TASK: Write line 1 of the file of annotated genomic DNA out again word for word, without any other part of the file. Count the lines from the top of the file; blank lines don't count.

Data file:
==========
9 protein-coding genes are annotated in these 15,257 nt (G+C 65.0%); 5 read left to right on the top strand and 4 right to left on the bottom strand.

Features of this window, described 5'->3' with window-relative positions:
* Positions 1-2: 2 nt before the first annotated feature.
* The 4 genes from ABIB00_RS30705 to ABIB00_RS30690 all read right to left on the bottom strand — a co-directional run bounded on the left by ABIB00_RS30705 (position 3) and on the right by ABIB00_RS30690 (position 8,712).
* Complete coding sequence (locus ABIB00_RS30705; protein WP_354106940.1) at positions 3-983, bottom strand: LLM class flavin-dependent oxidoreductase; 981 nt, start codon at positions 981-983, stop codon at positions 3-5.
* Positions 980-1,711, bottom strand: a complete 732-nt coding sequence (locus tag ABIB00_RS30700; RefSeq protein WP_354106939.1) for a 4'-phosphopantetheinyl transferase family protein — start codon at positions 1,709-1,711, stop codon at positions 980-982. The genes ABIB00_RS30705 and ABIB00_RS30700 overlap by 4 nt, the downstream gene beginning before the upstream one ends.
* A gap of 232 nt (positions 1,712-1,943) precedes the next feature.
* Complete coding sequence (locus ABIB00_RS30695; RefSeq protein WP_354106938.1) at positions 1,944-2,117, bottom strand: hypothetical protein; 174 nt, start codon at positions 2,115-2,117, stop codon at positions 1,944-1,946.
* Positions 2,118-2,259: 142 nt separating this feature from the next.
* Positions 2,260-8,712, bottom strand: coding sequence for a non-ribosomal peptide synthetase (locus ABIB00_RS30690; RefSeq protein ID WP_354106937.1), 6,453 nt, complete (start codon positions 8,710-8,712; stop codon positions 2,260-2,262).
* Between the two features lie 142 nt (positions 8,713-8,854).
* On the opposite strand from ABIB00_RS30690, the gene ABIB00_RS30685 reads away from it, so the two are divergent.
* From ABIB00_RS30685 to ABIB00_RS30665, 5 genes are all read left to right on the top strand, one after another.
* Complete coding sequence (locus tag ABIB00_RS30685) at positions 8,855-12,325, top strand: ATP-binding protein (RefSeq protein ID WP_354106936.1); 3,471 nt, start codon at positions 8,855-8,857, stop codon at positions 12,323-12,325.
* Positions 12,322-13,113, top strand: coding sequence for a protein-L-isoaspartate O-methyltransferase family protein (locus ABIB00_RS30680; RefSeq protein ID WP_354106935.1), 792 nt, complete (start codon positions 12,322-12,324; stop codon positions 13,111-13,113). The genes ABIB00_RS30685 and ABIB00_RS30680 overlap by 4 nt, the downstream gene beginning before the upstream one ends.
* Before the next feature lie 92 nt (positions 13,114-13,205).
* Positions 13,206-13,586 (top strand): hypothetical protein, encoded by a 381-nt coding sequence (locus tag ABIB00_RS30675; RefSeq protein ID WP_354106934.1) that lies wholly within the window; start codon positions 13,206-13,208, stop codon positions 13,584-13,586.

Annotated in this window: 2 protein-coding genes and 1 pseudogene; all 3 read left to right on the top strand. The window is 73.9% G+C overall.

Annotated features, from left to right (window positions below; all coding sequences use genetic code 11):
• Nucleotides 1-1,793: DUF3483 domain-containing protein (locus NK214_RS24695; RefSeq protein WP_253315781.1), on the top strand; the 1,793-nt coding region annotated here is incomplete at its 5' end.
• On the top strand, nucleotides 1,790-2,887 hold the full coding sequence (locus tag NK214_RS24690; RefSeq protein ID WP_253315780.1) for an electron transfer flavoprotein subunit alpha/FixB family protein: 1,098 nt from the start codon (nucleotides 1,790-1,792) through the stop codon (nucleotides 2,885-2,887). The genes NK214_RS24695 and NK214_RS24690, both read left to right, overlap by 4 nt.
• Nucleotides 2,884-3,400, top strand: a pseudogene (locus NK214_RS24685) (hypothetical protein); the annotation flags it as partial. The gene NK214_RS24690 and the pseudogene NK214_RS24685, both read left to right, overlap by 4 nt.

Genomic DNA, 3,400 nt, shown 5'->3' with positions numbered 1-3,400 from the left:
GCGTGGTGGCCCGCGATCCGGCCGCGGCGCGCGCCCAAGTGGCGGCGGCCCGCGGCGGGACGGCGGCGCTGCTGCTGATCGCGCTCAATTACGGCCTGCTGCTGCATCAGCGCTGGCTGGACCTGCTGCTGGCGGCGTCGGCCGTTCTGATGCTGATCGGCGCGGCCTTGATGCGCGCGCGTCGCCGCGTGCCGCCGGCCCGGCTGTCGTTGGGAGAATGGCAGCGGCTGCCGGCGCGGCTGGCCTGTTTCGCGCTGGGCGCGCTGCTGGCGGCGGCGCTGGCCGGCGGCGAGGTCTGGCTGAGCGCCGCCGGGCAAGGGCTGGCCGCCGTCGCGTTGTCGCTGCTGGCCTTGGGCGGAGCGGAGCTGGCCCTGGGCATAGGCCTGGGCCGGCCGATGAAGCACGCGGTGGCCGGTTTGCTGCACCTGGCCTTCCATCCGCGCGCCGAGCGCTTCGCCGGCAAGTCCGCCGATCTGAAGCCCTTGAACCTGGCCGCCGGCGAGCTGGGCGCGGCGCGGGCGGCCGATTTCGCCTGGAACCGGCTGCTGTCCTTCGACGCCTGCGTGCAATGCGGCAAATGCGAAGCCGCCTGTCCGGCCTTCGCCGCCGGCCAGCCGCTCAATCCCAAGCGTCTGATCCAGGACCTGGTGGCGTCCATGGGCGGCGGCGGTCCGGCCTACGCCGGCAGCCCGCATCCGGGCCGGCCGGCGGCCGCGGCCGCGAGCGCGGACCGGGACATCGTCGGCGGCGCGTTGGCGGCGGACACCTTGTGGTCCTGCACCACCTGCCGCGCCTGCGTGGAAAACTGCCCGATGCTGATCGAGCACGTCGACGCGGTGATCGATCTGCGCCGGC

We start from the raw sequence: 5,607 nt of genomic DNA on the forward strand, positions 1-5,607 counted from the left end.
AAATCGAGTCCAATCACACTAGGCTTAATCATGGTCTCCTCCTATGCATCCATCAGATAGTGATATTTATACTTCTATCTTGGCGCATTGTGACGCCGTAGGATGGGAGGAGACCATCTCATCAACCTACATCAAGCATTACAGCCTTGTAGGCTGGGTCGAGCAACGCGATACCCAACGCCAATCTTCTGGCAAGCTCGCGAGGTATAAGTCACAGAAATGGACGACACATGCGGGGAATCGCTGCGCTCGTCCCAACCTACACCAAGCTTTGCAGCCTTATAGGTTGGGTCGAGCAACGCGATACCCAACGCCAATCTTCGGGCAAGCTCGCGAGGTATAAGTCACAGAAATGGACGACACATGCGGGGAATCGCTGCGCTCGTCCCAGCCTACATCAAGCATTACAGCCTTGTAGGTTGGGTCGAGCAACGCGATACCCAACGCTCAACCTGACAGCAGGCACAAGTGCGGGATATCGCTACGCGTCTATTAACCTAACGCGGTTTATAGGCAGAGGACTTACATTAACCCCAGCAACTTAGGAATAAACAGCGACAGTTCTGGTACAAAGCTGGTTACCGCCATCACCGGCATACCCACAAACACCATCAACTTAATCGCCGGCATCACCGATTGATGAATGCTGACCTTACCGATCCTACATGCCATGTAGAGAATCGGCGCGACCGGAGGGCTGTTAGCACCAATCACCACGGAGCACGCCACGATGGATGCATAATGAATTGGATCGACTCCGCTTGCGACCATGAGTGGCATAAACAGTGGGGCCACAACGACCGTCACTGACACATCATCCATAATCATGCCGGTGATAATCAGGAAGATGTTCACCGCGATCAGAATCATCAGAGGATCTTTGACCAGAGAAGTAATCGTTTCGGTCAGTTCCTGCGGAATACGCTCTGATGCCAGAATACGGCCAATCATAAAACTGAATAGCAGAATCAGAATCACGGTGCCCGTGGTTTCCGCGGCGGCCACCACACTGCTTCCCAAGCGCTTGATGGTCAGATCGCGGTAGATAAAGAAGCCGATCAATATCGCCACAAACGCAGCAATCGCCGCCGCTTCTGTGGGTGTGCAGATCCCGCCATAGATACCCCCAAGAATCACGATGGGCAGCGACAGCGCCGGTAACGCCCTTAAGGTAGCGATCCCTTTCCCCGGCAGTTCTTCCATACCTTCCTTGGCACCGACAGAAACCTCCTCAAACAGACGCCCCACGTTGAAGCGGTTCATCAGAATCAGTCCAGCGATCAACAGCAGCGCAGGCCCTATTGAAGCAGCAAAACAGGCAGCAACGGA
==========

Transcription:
9 protein-coding genes are annotated in these 15,257 nt (G+C 65.0%); 5 read left to right on the top strand and 4 right to left on the bottom strand.